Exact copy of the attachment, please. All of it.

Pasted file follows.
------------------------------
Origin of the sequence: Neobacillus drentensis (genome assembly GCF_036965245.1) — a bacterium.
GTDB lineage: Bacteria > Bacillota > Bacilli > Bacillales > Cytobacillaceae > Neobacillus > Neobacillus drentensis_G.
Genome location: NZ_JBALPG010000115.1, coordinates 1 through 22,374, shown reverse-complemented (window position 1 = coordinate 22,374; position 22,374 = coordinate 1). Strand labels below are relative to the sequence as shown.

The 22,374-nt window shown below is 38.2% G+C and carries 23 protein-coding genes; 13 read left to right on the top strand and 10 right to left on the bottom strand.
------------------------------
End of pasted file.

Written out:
Origin of the sequence: Neobacillus drentensis (genome assembly GCF_036965245.1) — a bacterium.
GTDB lineage: Bacteria > Bacillota > Bacilli > Bacillales > Cytobacillaceae > Neobacillus > Neobacillus drentensis_G.
Genome location: NZ_JBALPG010000115.1, coordinates 1 through 22,374, shown reverse-complemented (window position 1 = coordinate 22,374; position 22,374 = coordinate 1). Strand labels below are relative to the sequence as shown.

The 22,374-nt window shown below is 38.2% G+C and carries 23 protein-coding genes; 13 read left to right on the top strand and 10 right to left on the bottom strand.